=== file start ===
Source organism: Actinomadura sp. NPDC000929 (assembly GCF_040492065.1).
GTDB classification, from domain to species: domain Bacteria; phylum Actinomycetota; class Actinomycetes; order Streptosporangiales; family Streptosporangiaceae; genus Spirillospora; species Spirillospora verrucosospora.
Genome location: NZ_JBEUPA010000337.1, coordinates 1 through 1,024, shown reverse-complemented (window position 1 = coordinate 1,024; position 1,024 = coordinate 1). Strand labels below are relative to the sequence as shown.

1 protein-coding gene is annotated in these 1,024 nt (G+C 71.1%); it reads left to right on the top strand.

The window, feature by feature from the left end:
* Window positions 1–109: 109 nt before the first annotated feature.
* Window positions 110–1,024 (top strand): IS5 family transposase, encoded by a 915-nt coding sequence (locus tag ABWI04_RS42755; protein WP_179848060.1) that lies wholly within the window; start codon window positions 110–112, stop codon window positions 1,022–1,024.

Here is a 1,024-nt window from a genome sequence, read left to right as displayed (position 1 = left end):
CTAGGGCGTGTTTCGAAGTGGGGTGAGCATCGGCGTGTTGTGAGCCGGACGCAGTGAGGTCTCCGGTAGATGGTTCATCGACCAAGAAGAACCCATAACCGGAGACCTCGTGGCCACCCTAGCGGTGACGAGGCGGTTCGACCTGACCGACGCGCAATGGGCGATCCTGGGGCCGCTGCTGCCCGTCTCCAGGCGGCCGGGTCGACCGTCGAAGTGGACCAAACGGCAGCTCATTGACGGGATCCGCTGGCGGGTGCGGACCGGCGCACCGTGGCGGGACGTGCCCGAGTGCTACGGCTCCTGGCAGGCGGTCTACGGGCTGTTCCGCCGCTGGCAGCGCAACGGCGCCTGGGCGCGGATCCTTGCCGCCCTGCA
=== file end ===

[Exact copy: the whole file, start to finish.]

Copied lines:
Source organism: Actinomadura sp. NPDC000929 (assembly GCF_040492065.1).
GTDB classification, from domain to species: domain Bacteria; phylum Actinomycetota; class Actinomycetes; order Streptosporangiales; family Streptosporangiaceae; genus Spirillospora; species Spirillospora verrucosospora.
Genome location: NZ_JBEUPA010000337.1, coordinates 1 through 1,024, shown reverse-complemented (window position 1 = coordinate 1,024; position 1,024 = coordinate 1). Strand labels below are relative to the sequence as shown.

1 protein-coding gene is annotated in these 1,024 nt (G+C 71.1%); it reads left to right on the top strand.

The window, feature by feature from the left end:
* Window positions 1–109: 109 nt before the first annotated feature.
* Window positions 110–1,024 (top strand): IS5 family transposase, encoded by a 915-nt coding sequence (locus tag ABWI04_RS42755; protein WP_179848060.1) that lies wholly within the window; start codon window positions 110–112, stop codon window positions 1,022–1,024.

Here is a 1,024-nt window from a genome sequence, read left to right as displayed (position 1 = left end):
CTAGGGCGTGTTTCGAAGTGGGGTGAGCATCGGCGTGTTGTGAGCCGGACGCAGTGAGGTCTCCGGTAGATGGTTCATCGACCAAGAAGAACCCATAACCGGAGACCTCGTGGCCACCCTAGCGGTGACGAGGCGGTTCGACCTGACCGACGCGCAATGGGCGATCCTGGGGCCGCTGCTGCCCGTCTCCAGGCGGCCGGGTCGACCGTCGAAGTGGACCAAACGGCAGCTCATTGACGGGATCCGCTGGCGGGTGCGGACCGGCGCACCGTGGCGGGACGTGCCCGAGTGCTACGGCTCCTGGCAGGCGGTCTACGGGCTGTTCCGCCGCTGGCAGCGCAACGGCGCCTGGGCGCGGATCCTTGCCGCCCTGCA